NOTHING in any of those five steps excludes on principle, a priori, any “supernatural cause”. Using this method, one is entirely free to invoke as many non-material pixies, ghosts, goddesses, demons, devils, djinis, and/or the Great Pumpkin, as many times as you like, in any or all of your hypotheses. And science won’t (and doesn’t) object to that in the slightest. Indeed, scientific experiments have been proposed (and carried out and published) on such “supernatural causes” as the effects of prayer on healing, as well as such “non-materialistic” or “non-natural” causes as ESP, telekinesis, precognition and “remote viewing”. So ID’s claim that science unfairly rejects supernatural or non-material causes out of hand on principle, is demonstrably quite wrong.

However, what science DOES require is that any supernatural or non-material hypothesis, whatever it might be, then be subjected to steps 3, 4 and 5. And HERE is where ID fails miserably.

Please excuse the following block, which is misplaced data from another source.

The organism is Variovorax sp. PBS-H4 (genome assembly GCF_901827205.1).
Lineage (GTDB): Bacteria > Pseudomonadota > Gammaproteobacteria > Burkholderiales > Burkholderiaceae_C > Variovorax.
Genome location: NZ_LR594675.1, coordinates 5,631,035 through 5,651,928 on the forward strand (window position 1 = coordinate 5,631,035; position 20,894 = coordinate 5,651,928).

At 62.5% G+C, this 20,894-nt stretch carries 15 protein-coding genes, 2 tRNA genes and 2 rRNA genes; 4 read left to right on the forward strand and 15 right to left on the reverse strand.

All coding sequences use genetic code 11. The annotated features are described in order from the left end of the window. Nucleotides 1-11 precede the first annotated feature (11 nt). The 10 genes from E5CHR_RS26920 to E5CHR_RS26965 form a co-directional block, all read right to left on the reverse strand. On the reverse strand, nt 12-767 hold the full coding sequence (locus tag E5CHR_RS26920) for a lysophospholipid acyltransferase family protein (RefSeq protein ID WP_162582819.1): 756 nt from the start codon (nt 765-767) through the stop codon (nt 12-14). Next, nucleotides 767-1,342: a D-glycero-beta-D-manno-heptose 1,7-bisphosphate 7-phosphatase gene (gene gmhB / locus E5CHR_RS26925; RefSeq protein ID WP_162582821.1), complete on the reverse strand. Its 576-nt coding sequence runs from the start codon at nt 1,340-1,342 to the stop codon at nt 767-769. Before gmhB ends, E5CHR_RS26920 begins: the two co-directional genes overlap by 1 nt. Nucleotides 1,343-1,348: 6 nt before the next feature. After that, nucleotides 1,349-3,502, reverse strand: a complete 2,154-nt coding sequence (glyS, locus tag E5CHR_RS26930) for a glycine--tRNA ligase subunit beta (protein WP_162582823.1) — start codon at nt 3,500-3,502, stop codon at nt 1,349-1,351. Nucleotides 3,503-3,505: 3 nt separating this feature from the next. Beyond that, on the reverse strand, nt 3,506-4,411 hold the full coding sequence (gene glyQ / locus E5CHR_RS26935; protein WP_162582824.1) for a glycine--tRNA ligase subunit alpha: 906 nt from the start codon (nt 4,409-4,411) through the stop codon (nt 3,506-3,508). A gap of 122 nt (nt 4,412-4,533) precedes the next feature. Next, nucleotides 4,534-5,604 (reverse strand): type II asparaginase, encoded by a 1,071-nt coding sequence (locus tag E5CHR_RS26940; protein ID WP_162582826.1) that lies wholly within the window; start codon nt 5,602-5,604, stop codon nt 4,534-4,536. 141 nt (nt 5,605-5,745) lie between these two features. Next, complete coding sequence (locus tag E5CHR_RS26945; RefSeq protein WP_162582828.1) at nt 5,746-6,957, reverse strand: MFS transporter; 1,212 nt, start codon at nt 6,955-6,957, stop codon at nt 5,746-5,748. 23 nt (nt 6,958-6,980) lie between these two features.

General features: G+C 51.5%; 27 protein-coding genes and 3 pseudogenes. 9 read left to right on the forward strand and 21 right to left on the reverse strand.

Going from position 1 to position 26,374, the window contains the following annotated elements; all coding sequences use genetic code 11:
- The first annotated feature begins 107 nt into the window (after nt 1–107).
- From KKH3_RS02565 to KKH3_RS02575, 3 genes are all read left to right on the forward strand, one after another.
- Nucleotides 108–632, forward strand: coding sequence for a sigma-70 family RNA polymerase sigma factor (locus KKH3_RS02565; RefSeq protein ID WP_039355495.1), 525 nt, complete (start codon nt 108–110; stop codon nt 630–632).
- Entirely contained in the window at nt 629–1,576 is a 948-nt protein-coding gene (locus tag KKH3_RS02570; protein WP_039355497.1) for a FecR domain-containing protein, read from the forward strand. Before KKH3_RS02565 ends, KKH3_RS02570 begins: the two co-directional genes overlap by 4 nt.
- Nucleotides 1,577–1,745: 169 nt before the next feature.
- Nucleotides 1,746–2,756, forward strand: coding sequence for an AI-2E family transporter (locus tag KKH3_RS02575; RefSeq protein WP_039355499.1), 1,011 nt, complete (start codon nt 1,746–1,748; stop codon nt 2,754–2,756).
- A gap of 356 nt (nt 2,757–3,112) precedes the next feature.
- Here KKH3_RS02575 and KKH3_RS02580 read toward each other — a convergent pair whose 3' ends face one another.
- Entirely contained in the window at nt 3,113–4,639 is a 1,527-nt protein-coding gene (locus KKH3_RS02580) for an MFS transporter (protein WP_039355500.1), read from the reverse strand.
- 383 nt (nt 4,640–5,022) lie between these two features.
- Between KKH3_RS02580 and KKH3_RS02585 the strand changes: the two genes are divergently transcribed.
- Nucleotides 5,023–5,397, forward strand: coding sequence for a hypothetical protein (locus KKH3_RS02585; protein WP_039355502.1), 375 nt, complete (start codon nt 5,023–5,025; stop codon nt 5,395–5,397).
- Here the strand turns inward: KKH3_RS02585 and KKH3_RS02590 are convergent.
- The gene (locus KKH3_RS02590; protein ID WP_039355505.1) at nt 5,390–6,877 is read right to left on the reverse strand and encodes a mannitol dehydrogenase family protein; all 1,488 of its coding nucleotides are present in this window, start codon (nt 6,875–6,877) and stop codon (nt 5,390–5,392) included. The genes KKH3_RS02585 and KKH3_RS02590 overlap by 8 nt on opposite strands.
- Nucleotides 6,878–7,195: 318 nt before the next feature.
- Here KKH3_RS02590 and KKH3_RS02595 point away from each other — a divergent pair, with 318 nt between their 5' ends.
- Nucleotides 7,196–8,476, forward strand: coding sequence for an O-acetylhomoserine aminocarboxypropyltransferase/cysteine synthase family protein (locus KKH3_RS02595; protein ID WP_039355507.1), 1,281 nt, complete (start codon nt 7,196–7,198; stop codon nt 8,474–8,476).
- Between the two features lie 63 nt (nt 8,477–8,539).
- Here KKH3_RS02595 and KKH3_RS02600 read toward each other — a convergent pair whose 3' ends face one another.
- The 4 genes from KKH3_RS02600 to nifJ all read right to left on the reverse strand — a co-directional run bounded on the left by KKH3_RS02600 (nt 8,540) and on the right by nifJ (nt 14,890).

To demonstate this, let’s pick a particular example of an ID hypothesis and see how the scientific method can be applied to it: One claim made by many ID creationists explains the genetic similarity between humans and chimps by asserting that God — uh, I mean, An Unknown Intelligent Designer — created both but used common features in a common design.

Let’s take this hypothesis and put it through the scientific method:

1. Observe some aspect of the universe.

OK, so we observe that humans and chimps share unique genetic markers, including a broken vitamin C gene and, in humans, a fused chromosome that is identical to two of the chimp chromosomes (with all the appropriate doubled centromeres and telomeres).

2. Invent a tentative description, called a hypothesis, that is consistent with what you have observed.

OK, the proposed ID hypothesis is “an intelligent designer used a common design to produce both chimps and humans, and that common design included placing the signs of a fused chromosome and a broken vitamin C gene in both products.”

3. Use the hypothesis to make predictions.